At one time or another in our lives, most of us become preoccupied by something, whether it’s a problem, a goal, a desire, a relationship or any number of other things. We can spend so much time and emotional energy on this “thing” that we lose sight of whatever else is going on around us, or the consequences of our priorities. If we’re not careful, we can cross the line of obsession, compulsion or addiction. It could even be a noble or innocent pastime or interest, but when it begins to consume us, we need to take a step back.
Our choices about where we invest our energy and attention may affect, for example:
- how much time we spend in prayer and reading the Bible
- how much attention we give to family members and friends
- how willing we are to volunteer when our talents and gifts are needed
- what we spend our money on
- our stress levels
- our health
- our attitudes
- our spiritual and emotional well-being
Perhaps the problem is that we don’t stop to think about whether our current priorities will matter in eternity—or even in the long term here on earth. We may be accustomed to seeking instant gratification instead of investing our time, talents, energy and resources into people and opportunities that please God, bless others and, as a result, bring us true joy—not just pleasure—as well.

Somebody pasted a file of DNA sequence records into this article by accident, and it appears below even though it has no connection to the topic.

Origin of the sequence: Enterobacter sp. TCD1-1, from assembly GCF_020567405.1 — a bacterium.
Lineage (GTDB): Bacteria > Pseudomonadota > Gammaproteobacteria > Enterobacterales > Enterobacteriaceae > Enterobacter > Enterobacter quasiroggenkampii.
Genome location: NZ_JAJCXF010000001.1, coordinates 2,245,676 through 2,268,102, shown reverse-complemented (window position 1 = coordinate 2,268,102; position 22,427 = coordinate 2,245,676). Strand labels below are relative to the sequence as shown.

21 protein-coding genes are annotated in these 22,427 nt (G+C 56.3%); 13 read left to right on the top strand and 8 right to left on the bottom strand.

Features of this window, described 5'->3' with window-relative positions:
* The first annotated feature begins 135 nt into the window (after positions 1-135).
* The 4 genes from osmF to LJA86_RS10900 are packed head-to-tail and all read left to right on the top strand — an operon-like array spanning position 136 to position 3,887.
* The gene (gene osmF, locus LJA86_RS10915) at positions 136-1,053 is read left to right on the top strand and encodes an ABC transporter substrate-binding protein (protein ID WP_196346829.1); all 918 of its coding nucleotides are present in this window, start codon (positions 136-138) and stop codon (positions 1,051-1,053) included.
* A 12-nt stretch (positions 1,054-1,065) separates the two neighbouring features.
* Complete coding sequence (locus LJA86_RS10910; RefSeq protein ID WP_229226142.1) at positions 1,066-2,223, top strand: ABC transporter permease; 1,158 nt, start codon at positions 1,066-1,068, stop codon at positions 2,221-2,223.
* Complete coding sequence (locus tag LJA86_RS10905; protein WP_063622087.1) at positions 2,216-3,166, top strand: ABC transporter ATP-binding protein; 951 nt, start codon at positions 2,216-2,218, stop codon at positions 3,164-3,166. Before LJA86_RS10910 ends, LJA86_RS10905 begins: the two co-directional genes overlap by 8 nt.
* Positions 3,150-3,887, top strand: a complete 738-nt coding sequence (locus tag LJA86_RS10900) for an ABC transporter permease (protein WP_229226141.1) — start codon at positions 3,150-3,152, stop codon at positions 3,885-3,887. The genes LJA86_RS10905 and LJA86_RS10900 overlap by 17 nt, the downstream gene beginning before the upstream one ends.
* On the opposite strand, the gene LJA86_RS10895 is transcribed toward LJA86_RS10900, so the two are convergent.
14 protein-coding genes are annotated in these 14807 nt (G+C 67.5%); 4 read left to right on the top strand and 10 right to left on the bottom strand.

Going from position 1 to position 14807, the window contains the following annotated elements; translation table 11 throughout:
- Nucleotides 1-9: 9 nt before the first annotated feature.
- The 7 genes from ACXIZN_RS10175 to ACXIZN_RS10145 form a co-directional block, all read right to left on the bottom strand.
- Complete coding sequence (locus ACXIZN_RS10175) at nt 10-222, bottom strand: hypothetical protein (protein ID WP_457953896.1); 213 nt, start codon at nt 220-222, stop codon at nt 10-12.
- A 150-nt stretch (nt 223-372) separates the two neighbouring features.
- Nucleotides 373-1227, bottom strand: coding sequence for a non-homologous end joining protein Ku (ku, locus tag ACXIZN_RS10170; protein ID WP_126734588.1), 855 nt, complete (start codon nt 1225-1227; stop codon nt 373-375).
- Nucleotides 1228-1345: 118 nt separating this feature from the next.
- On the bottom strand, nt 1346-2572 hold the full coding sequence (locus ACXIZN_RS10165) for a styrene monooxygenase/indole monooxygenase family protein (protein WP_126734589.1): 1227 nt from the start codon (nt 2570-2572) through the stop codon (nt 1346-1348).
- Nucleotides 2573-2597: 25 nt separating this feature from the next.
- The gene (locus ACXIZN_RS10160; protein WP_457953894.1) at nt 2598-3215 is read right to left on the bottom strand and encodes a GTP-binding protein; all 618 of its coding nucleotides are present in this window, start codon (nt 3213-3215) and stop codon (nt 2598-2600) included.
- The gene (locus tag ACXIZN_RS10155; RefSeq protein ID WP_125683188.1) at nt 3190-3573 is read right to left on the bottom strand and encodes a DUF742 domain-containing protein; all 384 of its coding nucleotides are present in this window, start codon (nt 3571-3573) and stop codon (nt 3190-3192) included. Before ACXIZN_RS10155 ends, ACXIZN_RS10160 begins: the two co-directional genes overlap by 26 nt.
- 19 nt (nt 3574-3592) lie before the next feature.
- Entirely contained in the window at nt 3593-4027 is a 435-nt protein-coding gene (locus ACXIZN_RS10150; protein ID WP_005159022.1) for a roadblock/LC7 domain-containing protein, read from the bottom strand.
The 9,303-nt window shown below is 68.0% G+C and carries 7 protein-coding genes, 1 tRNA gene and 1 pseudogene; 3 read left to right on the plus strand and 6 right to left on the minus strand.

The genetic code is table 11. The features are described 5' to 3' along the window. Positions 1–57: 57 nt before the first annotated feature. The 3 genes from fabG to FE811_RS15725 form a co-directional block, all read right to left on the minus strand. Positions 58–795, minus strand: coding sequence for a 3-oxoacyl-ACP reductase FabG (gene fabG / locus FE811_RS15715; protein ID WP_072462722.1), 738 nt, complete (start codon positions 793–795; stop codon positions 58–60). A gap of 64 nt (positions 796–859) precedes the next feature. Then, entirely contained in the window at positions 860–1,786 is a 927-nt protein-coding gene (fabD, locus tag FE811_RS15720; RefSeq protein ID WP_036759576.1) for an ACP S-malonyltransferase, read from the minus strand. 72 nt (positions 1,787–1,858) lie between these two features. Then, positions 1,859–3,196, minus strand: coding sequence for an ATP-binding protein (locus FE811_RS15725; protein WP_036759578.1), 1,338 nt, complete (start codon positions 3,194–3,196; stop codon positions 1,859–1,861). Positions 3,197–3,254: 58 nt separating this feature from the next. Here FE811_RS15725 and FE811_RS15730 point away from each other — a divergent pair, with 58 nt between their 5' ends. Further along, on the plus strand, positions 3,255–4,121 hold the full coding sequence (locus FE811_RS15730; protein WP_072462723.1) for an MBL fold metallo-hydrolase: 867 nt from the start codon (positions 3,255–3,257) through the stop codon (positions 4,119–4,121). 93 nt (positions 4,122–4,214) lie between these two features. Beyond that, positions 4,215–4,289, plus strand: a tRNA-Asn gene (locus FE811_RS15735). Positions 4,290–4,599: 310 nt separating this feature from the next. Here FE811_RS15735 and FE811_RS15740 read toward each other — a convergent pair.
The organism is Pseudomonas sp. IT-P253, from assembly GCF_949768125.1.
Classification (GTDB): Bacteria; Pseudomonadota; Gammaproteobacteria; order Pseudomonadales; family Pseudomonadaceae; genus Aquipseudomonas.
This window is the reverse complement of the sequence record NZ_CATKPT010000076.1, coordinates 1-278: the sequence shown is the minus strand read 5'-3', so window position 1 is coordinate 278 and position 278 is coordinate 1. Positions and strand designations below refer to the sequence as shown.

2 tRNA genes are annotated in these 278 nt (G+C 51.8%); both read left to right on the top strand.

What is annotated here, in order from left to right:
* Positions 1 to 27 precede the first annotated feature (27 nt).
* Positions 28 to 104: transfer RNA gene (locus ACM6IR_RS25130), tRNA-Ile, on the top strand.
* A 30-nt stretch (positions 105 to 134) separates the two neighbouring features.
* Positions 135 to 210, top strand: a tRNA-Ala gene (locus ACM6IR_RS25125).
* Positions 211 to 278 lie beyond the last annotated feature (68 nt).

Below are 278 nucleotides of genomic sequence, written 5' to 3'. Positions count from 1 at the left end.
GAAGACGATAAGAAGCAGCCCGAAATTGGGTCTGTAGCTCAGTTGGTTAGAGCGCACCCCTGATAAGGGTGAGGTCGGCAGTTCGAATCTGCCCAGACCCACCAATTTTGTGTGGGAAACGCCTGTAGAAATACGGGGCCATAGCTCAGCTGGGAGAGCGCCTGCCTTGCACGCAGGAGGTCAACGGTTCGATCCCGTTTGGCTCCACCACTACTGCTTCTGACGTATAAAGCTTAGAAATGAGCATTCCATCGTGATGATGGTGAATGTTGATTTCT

We may find it easy, even justifiable, to hold grudges or withhold love when someone has upset us, or to feel grumpy when life gets tough, because we’re focused on how we feel right now, rather than on God’s promises and how we can trust Him with both the present and the future if we commit them to Him.
Jesus advised us:
“Do not store up for yourselves treasures on earth, where moth and rust destroy, and where thieves break in and steal. But store up for yourselves treasures in heaven, where moth and rust do not destroy, and where thieves do not break in and steal.” (Matthew 6:19-20)
He knows the temporary pleasures or problems of life have little impact on our long-term joy and blessings, which is why He reminded us that we need to pay attention to the things that really matter—now, five years from now, on our deathbeds and in eternity.
What are you preoccupied with right now? Will it stand the test of time?